Health insurers have directed thousands of enrollees off the MNsure exchange by renewing certain policies only in the “off-exchange” market, a practice that threatens to take a bite out of MNsure’s revenue.
The most recent shifts were announced earlier this month, but MNsure highlighted the actions during an interview Monday by saying health insurers are renewing certain policies for about 6,500 people next year only in the non-MNsure market.
The change means enrollees would need to buy from the companies directly or through brokers — and not the exchange — if they want to maintain the plan. The shift could save insurers money, MNsure supporters say, because MNsure withholds 3.5 percent of all premiums sold through the exchange to fund its operations.
But insurers deny a financial motive. Some changes stem from competitive reasons, they say, while others recognize complaints from some consumers that the number of health plan choices can be overwhelming.
“It’s something I have my eye on,” said Alison O’Toole, the MNsure chief executive. “And it’s potentially an issue.”
About 6 percent of Minnesotans buy coverage in the individual market, and they decide whether to buy a health plan through MNsure or directly from an insurance company.
Three insurers that sold policies on the exchange in 2014 decided to move some or all of their health plan offerings to the off-exchange market for 2015. The prime example was Golden Valley-based PreferredOne, which had some of the lowest premiums in the country during 2014 but withdrew from MNsure after suffering unsustainable losses.
While the PreferredOne retreat was loudly announced, MNsure officials say they’ve been watching smaller moves by Eagan-based Blue Cross and Blue Shield of Minnesota and Bloomington-based HealthPartners.
For 2015, both insurers opted to switch a few health plans from the MNsure market to the off-exchange market. This year, Blue Cross is making a similar switch for certain policies that currently cover about 6,500 people through MNsure.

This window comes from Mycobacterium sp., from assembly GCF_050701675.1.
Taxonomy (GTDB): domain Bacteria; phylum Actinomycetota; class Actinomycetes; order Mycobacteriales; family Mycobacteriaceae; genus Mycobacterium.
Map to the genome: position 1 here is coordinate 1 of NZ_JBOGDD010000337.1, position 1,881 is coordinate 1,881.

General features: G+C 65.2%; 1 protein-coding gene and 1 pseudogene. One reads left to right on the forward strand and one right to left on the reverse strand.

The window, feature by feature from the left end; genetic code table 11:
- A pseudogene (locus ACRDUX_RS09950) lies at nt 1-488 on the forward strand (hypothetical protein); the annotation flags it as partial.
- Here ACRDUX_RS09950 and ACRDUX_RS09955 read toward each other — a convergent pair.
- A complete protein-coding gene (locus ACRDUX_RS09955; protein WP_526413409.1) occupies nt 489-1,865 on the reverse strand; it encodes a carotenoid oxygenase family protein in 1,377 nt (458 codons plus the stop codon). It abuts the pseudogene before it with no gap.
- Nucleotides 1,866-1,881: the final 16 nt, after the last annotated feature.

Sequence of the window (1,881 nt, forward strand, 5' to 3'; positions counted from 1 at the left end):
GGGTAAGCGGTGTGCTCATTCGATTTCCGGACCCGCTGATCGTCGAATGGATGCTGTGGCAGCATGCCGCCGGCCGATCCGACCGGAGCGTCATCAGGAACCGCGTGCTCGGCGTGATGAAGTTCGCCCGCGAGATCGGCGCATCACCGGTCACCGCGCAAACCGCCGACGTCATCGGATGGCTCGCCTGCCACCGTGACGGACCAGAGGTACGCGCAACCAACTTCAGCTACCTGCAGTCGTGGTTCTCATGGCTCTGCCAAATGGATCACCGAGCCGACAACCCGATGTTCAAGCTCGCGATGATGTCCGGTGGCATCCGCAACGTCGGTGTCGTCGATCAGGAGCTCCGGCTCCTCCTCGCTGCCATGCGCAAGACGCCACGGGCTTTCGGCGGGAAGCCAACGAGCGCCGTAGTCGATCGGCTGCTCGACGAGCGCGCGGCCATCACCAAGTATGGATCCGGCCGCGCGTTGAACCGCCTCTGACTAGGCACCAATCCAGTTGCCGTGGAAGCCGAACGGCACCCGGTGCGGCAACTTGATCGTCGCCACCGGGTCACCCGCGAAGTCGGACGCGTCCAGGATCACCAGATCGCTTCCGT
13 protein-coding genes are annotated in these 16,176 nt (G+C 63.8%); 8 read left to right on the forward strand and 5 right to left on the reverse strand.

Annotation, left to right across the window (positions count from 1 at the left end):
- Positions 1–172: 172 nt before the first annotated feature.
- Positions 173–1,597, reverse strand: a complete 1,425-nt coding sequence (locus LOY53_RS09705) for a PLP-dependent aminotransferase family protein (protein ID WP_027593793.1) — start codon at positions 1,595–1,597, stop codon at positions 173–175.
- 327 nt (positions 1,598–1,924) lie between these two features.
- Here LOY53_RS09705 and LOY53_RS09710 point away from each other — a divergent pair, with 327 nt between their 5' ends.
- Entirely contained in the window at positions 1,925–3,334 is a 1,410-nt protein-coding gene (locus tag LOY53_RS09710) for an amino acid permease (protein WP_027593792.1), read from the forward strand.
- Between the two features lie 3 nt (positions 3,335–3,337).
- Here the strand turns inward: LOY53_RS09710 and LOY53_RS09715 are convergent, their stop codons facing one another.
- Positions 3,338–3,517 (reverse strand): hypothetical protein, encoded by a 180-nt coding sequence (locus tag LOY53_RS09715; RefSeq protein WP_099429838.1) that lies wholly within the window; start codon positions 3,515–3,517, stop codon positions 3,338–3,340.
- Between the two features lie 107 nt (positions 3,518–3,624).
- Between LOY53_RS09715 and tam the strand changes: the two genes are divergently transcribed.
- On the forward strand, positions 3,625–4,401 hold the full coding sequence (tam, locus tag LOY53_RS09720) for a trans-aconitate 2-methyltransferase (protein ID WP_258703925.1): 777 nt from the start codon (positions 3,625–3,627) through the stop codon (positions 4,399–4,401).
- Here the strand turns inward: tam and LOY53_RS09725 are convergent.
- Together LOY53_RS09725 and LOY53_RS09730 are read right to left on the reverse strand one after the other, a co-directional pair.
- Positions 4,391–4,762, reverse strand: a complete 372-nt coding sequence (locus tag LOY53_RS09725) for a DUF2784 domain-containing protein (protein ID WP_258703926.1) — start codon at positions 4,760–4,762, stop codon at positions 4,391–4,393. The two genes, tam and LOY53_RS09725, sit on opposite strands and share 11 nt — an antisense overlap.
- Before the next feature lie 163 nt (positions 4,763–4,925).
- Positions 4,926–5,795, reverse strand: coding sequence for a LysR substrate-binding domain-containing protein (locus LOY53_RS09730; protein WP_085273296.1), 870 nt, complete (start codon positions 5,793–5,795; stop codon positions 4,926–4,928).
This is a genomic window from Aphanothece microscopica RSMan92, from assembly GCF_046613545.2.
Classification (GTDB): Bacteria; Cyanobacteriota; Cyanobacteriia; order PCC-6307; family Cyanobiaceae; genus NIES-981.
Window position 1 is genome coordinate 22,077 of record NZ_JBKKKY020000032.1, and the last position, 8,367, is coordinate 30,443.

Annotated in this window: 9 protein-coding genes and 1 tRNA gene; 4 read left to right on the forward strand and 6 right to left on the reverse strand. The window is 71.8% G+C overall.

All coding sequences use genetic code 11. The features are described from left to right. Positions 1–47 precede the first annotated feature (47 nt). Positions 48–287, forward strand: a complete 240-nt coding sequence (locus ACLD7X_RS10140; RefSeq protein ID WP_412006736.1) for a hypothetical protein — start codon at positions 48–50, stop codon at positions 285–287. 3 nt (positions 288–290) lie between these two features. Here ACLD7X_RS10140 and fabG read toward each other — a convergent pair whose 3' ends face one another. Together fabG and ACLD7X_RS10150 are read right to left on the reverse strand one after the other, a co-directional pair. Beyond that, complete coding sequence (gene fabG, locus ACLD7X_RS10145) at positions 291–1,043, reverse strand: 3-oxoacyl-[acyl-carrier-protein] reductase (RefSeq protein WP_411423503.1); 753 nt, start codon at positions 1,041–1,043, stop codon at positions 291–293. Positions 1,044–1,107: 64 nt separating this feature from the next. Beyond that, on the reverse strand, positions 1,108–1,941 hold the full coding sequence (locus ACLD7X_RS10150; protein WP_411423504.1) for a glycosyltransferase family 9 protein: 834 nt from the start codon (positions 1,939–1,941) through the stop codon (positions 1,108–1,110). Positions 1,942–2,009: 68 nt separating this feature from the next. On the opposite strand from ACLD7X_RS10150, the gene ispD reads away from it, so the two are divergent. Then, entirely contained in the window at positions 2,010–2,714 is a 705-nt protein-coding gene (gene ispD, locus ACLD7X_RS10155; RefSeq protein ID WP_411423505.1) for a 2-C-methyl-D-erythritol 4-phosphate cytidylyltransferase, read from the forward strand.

If all those enrollees renew coverage outside the exchange, it could cost MNsure between $800,000 and $1 million in revenue next year, exchange officials say.
The Blue Cross action looks like the insurer is steering people off the exchange in order to save money, said Sen. Tony Lourey, DFL-Kerrick, who was chief author of legislation to create MNsure.
“That’s a problem if people can’t take advantage of the tax credits they’re entitled to,” Lourey said, referring to federal subsidies that are only available through the exchange. “It’s 3.5 percent of premium revenue that’s either kept by the carrier, or goes to MNsure.”
Blue Cross says the 3.5 percent withhold wasn’t a factor in its changes. Several policies the company won’t offer next year on MNsure are “platinum” grade products, meaning they provide the richest benefits.
Currently, Blue Cross is the only insurer to sell those policies on the exchange, said Scott Keefer, vice president for public affairs and communications with Blue Cross. There’s been concern among insurers that many with expensive health conditions have gravitated to platinum policies, making them economically unsustainable.